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the end result of the acceleration in comparable worth determinations will be greater inequality of female earnings, since the women most likely to be affected are located in large firms offering higher wages to begin with, and reduced overall employmen t. Not for the first time, a policy designed to produce greater equality may be expected to yield exactly the opposite effect! Worker Participation. Of all the Commission's proposals, those dealing with worker involvement in their companies have proven to be the most controversial. Although the action program announces just two proposals - concerning the information, consultation, and participation rights of workers and profit/equity sharing - there exist two additional initiatives of this genre which, whi l e not part of the action program as such, remain important components of the Commission's agenda. We refer to the European Company Statute and the Fifth Company Law Directive. Any discussion of the social charter would be seriously incomplete without some reference to the latter. Beginning with the initiatives announced in the action program, considerable controversy has surrounded the Commission! s proposed directive on the establishment of supranational or European-level works councils in enterprises wit h 1,000 or more employees that operate in at least two member states with at least 100 employees in each. These European Works Councils are to bring workers together regularly from the company's subsidiaries to consider reports on production, sales, employ m ent, and their trends. Separate meetings are to be held for the purposes of consulting with the workforce on decisions likely to have "serious consequences for the interests of the employees.'" Without such supranational institutions, the Commissions asse r ts, traditional rules and procedures for consulting workers would be inadequate because material decisions are increasingly taken outside of national jurisdictions. Quite apart from the unsubstantiated claim that such firms will seek to exploit informatio n asymmetries to the disadvantage of labor, the Commission here ignores the trend toward decentralized decision making in the modern corporation and the effects of its proposals on costs. (Indeed, in the explanatory memorandum accompanying the proposed dir e ctive the Commission baldly concludes that "the impact is hardly measurable.") In fact, the direct costs could be significant. No limit was placed on the size of an EWC under the initial draft of the legislation. In principle, it could even exceed 100 mem b ers. Daimler-Benz with subsidiaries in eleven member states and staff speaking nine languages is reported as claiming that it would require up to seventy-two interpreters for each session. Although the directive was subsequently modified to fix a size lim it of 30 members per EWC@ it remains the case that groups with many Community-scale undertakings will have to set up multiple EWCs. The direct costs could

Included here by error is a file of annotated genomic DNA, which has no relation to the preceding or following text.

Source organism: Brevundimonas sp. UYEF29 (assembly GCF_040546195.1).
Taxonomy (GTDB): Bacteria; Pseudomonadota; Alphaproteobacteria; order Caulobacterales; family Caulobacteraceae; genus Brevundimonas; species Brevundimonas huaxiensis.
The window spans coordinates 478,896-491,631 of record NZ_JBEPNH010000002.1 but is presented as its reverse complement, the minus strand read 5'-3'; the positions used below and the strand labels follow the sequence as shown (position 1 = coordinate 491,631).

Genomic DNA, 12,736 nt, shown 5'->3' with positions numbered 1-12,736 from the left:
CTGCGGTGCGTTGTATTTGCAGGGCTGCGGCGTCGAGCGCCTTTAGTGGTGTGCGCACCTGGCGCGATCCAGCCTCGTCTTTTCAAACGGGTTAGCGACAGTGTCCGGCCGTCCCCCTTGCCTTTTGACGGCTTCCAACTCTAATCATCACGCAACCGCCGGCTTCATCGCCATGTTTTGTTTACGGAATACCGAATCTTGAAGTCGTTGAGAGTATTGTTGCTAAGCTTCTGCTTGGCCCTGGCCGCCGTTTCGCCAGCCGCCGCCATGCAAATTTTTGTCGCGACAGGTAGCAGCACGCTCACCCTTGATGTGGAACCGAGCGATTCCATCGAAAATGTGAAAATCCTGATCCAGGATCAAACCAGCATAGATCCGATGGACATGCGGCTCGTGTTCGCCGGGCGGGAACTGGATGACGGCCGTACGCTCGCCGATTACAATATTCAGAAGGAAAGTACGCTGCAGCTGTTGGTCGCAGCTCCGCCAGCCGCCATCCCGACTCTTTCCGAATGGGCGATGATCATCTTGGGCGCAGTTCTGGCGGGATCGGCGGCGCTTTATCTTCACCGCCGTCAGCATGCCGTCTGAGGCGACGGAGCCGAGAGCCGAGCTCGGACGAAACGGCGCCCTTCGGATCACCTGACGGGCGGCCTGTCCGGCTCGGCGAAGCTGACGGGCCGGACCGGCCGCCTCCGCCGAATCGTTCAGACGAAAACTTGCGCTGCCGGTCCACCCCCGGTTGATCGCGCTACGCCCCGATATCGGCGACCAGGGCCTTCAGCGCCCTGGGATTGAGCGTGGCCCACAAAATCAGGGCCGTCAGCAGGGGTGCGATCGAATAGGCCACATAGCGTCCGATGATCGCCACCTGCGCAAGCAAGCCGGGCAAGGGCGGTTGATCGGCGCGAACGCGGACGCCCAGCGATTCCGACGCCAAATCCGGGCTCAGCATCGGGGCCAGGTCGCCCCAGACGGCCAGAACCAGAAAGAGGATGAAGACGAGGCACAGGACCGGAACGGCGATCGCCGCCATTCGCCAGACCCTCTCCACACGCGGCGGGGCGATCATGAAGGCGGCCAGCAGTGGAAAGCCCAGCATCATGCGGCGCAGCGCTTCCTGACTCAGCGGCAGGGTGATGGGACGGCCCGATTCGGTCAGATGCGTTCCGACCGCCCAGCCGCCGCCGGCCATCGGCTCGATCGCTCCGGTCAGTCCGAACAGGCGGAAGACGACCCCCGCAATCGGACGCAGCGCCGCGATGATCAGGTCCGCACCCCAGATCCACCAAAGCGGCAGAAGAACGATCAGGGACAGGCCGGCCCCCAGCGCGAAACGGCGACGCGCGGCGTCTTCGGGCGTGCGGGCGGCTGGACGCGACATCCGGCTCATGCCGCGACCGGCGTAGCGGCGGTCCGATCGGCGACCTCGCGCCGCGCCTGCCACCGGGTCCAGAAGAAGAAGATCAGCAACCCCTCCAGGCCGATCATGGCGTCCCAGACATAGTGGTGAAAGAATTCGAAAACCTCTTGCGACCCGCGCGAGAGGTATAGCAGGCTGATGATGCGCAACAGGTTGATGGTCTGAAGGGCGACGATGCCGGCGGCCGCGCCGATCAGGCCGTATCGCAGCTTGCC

' We might also note the increasing emphasis being placed by the Commission on notions of "indirect discrimination." This concept is of most relevant for atypical workers since the majority of this group is female. By penalizing firms that indirectly discriminate the Commission hopes to improve women's working conditions. In the endeavor, its actions ha v e been strengthened by the legal manoeuver of reversing the burden of proof in discrimination cases. " The Commission's proposed directive on collective dismissals (Table 1) has an obvious affinity with the works council directive. Not only does it streng t hen cidsting Community legislation on information and consultation requirements in the event of such layoffs but it also widens the definition of the employer to encompass the central administration of a multi-establishment (transnational) undertaking or controlling undertaking, as appropriate. This stricter regulation of layoffs means less fleidbility and, in the long run, reduced employment of unskilled labor.